There’s something divine about helping others; not just the guilt ridden spare change of a lint filled pocket, but rather the actual, sincere effort to change the course of another’s life for the better. It doesn’t just change that person, but also you… and ultimately makes the world a better place; if only a little corner of it.
The way to help another can come in a million different ways, from years of intense, active listening of someone who just needs to talk to just a simple smile to a stranger who’s had a bad day. There is no right way, but there are some guiding principles you can follow to help you help others.
This is the thing that can trip us up the most… our own judgment. We filter what is being said, or the person’s condition with what we think is right. It might not be what they really need. By approaching them with a clear mind and heart, we’re in a better place to be more helpful.
Staying in their moment puts you in a powerful moment to make actual change. This means really listen to them; don’t stay in your own thoughts.
The answer might seem obvious to you, but that’s just your opinion. Even if it is right, and the other person understands what you’re saying, it takes time for them to change their life accordingly. Don’t rush to conclusions. The real solution might not be apparent to you either.
People don’t really want your sympathy. That comes from a condescending space. Really understanding how they feel is on their level; which is the only level that can be helped.
Help has to be sincere, it has to be truthful. Real solutions come with dealing with reality; so vow to be honest… to them and to yourself.
A lot of people like to tell others what not to do. That’s usually met my resistance. Encouragement is a sign that you support the person.
If you get excited about their change, they will too. Don’t just half heartedly commit; give it your all!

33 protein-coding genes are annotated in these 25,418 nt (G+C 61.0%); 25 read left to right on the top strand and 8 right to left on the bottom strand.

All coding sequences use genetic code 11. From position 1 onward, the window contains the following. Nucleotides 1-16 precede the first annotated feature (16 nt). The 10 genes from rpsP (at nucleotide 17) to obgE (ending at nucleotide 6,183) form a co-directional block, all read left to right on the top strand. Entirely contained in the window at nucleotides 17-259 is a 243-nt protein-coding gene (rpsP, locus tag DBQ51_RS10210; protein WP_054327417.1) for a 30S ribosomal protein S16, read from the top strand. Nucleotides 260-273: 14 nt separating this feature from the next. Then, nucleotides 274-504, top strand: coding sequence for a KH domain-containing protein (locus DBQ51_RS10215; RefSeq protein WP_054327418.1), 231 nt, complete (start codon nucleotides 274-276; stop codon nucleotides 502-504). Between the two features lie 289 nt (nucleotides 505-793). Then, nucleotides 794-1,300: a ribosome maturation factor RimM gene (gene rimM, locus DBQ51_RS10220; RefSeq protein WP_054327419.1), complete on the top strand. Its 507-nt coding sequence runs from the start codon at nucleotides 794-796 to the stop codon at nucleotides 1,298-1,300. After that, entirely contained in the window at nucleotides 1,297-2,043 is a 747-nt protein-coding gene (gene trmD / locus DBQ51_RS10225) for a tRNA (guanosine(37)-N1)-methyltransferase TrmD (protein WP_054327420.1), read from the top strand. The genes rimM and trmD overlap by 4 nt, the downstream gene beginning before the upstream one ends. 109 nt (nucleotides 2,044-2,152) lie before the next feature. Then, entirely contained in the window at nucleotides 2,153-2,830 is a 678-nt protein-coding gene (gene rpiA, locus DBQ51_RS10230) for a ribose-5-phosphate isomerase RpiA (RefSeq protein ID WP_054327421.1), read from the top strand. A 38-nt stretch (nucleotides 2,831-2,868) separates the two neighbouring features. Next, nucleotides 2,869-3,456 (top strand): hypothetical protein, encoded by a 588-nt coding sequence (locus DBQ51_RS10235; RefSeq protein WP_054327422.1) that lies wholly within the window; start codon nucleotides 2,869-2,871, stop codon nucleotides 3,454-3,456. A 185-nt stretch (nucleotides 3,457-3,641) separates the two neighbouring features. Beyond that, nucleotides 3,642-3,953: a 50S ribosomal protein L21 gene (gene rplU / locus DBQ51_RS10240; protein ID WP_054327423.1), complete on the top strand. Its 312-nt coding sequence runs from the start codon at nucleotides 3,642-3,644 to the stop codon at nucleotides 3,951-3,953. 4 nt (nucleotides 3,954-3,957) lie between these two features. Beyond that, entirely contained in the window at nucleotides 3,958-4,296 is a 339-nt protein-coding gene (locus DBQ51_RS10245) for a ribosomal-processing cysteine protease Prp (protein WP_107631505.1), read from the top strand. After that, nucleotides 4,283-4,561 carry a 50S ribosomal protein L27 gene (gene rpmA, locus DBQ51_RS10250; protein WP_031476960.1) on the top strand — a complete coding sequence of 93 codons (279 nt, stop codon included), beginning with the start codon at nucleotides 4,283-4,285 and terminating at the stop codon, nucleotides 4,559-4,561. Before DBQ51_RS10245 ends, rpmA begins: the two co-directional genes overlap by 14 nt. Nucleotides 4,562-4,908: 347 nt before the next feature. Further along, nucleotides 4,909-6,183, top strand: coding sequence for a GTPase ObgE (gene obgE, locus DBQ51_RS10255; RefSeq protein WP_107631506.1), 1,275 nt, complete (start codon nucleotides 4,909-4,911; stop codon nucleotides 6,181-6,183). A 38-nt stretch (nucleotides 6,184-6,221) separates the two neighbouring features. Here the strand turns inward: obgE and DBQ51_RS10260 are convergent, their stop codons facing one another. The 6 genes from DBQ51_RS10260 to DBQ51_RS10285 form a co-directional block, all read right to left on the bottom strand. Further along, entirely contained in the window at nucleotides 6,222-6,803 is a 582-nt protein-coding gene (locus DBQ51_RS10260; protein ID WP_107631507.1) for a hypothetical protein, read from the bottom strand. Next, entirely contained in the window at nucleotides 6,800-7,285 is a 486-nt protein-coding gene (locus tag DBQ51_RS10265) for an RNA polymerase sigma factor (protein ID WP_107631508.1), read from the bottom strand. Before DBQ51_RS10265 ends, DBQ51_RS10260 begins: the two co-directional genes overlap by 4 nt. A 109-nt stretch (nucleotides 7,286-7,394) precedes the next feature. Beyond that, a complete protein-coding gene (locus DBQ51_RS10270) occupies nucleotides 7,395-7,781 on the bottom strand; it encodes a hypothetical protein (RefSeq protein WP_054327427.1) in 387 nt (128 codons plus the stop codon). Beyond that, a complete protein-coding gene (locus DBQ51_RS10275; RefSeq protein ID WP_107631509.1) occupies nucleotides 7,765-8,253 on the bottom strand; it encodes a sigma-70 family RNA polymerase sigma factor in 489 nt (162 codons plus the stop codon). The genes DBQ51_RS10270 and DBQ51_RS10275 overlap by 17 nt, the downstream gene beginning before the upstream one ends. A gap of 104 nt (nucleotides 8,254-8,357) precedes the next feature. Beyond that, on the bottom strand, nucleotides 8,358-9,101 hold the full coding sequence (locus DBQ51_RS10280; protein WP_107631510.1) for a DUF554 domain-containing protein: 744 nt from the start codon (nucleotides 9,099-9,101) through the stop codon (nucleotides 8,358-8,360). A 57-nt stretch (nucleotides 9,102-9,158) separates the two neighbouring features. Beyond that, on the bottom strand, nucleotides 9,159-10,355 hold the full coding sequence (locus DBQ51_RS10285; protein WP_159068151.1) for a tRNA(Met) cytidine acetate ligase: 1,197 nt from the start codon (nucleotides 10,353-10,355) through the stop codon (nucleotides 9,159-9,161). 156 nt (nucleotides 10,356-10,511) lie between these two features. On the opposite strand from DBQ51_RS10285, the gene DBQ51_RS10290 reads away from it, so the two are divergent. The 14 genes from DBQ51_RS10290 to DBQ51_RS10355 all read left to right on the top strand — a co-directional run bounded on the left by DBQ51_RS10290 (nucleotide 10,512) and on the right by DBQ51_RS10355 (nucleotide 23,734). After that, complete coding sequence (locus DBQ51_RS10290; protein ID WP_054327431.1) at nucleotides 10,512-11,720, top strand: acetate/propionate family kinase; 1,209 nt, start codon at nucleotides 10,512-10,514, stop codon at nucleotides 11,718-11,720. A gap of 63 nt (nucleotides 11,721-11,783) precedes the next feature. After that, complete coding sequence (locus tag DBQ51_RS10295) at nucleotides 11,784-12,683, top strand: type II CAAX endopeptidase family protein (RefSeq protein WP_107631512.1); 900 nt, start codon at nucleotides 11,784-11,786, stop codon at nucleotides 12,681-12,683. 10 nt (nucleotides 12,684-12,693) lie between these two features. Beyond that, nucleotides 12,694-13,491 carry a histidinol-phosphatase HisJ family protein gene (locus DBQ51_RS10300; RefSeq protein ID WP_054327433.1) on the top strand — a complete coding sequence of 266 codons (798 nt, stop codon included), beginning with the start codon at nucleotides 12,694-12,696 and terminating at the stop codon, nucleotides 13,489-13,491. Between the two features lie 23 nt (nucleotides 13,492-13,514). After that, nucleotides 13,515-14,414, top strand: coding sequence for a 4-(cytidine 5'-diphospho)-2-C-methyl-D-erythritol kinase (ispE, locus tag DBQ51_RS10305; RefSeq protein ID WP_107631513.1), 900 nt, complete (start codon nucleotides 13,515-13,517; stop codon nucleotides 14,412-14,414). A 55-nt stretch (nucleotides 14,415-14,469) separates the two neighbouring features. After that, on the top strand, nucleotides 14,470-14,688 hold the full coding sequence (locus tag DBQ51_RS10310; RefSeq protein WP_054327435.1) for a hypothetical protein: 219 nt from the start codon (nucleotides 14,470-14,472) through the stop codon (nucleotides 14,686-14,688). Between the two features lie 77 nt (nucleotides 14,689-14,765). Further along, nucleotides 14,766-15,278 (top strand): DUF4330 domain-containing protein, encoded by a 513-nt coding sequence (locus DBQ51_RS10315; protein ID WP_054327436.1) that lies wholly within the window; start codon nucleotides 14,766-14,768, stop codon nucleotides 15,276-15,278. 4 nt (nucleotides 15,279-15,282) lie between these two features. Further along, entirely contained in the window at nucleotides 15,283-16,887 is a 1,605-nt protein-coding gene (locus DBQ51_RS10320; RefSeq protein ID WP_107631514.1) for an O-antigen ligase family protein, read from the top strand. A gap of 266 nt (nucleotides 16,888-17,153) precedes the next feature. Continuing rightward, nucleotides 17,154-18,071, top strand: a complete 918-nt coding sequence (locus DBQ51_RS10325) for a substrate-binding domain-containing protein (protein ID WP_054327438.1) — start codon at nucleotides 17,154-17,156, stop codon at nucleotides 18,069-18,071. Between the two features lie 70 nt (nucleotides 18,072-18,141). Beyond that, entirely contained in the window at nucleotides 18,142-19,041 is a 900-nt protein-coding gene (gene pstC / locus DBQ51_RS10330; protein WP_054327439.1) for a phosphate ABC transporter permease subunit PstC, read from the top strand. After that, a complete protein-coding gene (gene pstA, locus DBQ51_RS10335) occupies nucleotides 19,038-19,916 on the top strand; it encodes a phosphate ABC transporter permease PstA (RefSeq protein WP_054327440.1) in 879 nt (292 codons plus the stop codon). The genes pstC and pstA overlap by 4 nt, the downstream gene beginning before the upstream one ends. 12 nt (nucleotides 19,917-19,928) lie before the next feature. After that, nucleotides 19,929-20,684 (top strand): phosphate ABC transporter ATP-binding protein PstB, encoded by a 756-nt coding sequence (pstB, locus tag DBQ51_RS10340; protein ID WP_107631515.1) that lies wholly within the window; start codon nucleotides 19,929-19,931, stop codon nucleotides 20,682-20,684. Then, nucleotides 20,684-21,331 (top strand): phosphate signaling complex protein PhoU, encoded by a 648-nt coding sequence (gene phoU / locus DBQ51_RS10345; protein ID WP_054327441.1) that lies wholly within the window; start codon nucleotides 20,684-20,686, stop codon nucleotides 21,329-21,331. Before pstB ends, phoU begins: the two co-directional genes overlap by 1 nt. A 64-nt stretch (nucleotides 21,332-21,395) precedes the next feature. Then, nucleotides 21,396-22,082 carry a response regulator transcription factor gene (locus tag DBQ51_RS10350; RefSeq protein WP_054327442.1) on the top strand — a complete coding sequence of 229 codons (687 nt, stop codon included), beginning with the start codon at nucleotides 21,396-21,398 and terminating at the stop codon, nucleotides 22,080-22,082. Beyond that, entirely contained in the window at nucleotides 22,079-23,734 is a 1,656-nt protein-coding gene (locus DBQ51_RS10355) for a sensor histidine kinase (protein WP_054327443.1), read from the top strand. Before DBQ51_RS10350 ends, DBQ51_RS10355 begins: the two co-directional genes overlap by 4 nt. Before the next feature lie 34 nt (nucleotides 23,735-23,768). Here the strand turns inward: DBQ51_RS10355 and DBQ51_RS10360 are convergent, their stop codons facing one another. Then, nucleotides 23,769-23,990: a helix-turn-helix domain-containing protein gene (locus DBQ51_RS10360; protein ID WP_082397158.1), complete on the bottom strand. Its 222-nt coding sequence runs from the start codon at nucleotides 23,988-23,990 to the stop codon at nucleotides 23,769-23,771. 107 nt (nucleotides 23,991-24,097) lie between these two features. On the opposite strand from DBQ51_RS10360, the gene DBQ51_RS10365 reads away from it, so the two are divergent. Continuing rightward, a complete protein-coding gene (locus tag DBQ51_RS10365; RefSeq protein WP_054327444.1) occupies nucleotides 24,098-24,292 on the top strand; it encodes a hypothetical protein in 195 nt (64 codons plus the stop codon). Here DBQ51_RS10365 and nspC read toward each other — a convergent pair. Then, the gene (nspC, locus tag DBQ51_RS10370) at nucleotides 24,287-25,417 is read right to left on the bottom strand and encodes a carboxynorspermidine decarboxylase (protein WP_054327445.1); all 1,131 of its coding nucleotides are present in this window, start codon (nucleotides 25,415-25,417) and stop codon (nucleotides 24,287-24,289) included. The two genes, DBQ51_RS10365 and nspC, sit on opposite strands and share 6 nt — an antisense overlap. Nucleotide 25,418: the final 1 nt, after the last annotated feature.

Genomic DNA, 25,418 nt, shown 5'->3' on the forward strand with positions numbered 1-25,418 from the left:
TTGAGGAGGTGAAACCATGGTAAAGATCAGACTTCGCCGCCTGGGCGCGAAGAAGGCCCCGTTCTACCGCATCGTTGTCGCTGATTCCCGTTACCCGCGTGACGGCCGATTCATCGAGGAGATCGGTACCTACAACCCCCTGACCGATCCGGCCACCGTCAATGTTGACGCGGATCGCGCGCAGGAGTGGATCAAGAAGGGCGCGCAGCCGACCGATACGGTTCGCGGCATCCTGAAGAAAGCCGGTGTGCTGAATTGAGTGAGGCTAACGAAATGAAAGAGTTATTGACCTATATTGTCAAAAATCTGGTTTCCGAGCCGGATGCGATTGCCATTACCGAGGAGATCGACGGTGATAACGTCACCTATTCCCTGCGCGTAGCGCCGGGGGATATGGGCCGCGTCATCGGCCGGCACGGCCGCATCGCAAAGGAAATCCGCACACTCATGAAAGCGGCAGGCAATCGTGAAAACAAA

One of the greatest signs of support is actually “going to bat” for someone else. It’s not only talking about support, it’s walking the talk.
Sharing your knowledge and experience can show someone the way to help themselves. It’s empowering.
Help must also be balanced to be truly effective. Going “overboard” in helping others neither helps them or you, in the long run. However you help someone, temper it with a balanced opposite (e.g. being with someone all day one day, yet leaving them be on their own for another)
Similar to temperance, justice also needs to apply. People’s actions have consequences. Helping someone doesn’t mean sheltering them from their own deeds.
This is sometimes the toughest thing for people to understand, let alone do. Helpers can end up feeling unappreciated, even discouraged, if they don’t get some return from the receivers (“not even a ‘thank you’ is a typical complaint). That’s a sign that you gave with some sort of expectations of a return on your investment. It’s not your place to judge the outcome either. True giving gives with nothing expected in return.
Don’t lose in order for someone else to win. If you deplete yourself, you will only be able to give for so long.
Never empty your cup into another, but rather let your overflow quench the world.